Statement of Greeting

September 25, 2000

UNC-Asheville Highsmith University Center

Dr. Cornel Pewewardy's Public Lecture:

"Why Educator's Can't Ignore Indian Mascots"

On behalf of the North Carolina Commission of Indian Affairs, North Carolina's seven State-recognized Indian Tribes, and four Indian Associations, I would like to take this opportunity to welcome Dr. Cornel Pewewardy to North Carolina, a state with more than 80,000 American Indian citizens, by the 1990 Census, and the largest population of American Indians of any state east of the Mississippi River.

I regret that my schedule would not permit me to be in Asheville tonight. I know Dr. Pewewardy's work and would very much like to hear him speak, sing, and play his flute!

Dr. Pewewardy has worked to educate the public about the negative impact of American Indian mascot stereotypes on our Indian citizens and public education in America. I am pleased to share with him and with all of you gathered here tonight at UNC-Asheville news that the North Carolina Commission of Indian Affairs has adopted a RESOLUTION this summer calling for (quote) "all state agencies, Boards or Commissions, the State Boards of Education in each county in the state to discontinue the use of, and remove all references to, American Indian descriptions naming mascots, logos, and sports team names from their policies, publications, instructional materials, signage etc. by June 3, 2003." (unquote)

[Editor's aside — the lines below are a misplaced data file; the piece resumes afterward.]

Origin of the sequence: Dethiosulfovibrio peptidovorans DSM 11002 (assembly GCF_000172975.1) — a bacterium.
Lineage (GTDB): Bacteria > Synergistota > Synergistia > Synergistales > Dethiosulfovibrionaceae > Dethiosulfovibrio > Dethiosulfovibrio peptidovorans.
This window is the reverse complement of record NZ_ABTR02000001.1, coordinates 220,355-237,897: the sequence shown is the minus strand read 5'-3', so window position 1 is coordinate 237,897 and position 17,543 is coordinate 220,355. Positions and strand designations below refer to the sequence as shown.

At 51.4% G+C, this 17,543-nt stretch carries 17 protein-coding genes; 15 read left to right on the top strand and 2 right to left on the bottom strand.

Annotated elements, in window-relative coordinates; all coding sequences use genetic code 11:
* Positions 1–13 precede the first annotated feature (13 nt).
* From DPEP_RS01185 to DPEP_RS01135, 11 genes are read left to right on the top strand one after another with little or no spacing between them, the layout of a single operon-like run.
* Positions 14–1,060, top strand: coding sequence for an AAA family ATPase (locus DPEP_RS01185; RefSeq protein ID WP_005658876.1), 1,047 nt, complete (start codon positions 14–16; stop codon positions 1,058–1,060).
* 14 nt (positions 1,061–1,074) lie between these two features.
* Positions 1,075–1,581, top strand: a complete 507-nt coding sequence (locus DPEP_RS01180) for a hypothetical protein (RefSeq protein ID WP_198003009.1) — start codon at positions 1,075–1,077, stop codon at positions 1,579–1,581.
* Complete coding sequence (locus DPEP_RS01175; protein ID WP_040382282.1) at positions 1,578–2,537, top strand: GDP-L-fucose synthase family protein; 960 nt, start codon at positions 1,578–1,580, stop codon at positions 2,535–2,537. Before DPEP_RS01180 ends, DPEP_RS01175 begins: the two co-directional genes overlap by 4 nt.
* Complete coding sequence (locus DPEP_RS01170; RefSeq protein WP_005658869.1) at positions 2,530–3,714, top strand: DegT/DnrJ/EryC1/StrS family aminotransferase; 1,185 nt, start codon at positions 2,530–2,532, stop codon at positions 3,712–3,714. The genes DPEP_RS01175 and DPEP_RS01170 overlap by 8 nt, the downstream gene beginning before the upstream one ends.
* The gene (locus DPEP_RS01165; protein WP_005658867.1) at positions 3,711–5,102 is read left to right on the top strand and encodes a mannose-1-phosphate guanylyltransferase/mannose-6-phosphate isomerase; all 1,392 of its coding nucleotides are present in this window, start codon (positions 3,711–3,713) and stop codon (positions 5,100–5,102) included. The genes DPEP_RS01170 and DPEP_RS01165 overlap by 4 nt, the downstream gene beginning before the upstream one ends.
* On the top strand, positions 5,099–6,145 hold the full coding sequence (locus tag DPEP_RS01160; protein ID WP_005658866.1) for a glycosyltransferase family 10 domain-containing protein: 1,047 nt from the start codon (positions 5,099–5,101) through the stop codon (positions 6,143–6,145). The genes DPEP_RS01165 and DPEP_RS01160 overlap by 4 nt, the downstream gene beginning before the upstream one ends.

Complementing our state resolution are the repeated resolutions calling for such action by the Governors' Interstate Indian Council, the GIIC, the National Congress of American Indians and countless other Indian organizations and Tribes. The most recent of these resolutions was adopted just last month at the GIIC's national convention in Durango, Colorado. The GIIC is the oldest and most representative of State level American Indian issues in America.

Dr. Pewewardy's visit, outspokenness, valuable observations, and suggestions will help North Carolina and the Nation reach that 2003 goal called for by the North Carolina Commission of Indian Affairs, to discontinue the use of, and remove all references to American Indian mascots, logos, and American Indian sports team names in the name of respect for the American Indian citizens of America.

We are proud and grateful as a state to have you with us this afternoon and tonight at this public lecture. Have a good visit and keep up the good work!

With best regards,

Gregory Richardson, Executive Director

North Carolina Commission of Indian Affairs.

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